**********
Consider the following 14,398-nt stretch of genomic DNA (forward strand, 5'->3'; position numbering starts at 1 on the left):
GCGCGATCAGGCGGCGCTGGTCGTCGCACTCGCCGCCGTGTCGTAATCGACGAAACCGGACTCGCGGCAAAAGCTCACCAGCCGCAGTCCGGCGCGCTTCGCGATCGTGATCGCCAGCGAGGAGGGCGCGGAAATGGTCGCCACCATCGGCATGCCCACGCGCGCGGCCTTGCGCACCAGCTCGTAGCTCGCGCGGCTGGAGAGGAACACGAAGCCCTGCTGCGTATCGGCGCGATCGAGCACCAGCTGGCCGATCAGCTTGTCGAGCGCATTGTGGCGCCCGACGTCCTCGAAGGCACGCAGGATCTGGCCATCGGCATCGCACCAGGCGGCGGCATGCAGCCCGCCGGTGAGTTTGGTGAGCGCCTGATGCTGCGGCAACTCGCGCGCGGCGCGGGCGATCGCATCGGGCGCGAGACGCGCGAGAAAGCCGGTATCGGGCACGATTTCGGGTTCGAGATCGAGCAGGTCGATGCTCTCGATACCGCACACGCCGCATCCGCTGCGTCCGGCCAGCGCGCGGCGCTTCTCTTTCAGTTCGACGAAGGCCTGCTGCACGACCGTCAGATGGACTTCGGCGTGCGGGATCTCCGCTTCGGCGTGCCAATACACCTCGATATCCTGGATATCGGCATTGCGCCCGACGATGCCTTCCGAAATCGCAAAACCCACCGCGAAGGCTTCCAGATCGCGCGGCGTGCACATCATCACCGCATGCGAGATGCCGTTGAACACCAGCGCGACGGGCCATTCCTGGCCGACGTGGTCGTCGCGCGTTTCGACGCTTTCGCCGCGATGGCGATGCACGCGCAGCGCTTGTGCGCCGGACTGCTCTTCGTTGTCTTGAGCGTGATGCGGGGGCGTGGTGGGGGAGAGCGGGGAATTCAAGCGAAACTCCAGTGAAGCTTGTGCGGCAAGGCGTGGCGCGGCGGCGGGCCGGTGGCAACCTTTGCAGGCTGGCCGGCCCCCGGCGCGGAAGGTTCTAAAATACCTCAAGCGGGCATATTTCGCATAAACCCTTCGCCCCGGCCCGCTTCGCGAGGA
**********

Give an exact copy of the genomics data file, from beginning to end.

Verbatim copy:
Consider the following 14,398-nt stretch of genomic DNA (forward strand, 5'->3'; position numbering starts at 1 on the left):
GCGCGATCAGGCGGCGCTGGTCGTCGCACTCGCCGCCGTGTCGTAATCGACGAAACCGGACTCGCGGCAAAAGCTCACCAGCCGCAGTCCGGCGCGCTTCGCGATCGTGATCGCCAGCGAGGAGGGCGCGGAAATGGTCGCCACCATCGGCATGCCCACGCGCGCGGCCTTGCGCACCAGCTCGTAGCTCGCGCGGCTGGAGAGGAACACGAAGCCCTGCTGCGTATCGGCGCGATCGAGCACCAGCTGGCCGATCAGCTTGTCGAGCGCATTGTGGCGCCCGACGTCCTCGAAGGCACGCAGGATCTGGCCATCGGCATCGCACCAGGCGGCGGCATGCAGCCCGCCGGTGAGTTTGGTGAGCGCCTGATGCTGCGGCAACTCGCGCGCGGCGCGGGCGATCGCATCGGGCGCGAGACGCGCGAGAAAGCCGGTATCGGGCACGATTTCGGGTTCGAGATCGAGCAGGTCGATGCTCTCGATACCGCACACGCCGCATCCGCTGCGTCCGGCCAGCGCGCGGCGCTTCTCTTTCAGTTCGACGAAGGCCTGCTGCACGACCGTCAGATGGACTTCGGCGTGCGGGATCTCCGCTTCGGCGTGCCAATACACCTCGATATCCTGGATATCGGCATTGCGCCCGACGATGCCTTCCGAAATCGCAAAACCCACCGCGAAGGCTTCCAGATCGCGCGGCGTGCACATCATCACCGCATGCGAGATGCCGTTGAACACCAGCGCGACGGGCCATTCCTGGCCGACGTGGTCGTCGCGCGTTTCGACGCTTTCGCCGCGATGGCGATGCACGCGCAGCGCTTGTGCGCCGGACTGCTCTTCGTTGTCTTGAGCGTGATGCGGGGGCGTGGTGGGGGAGAGCGGGGAATTCAAGCGAAACTCCAGTGAAGCTTGTGCGGCAAGGCGTGGCGCGGCGGCGGGCCGGTGGCAACCTTTGCAGGCTGGCCGGCCCCCGGCGCGGAAGGTTCTAAAATACCTCAAGCGGGCATATTTCGCATAAACCCTTCGCCCCGGCCCGCTTCGCGAGGA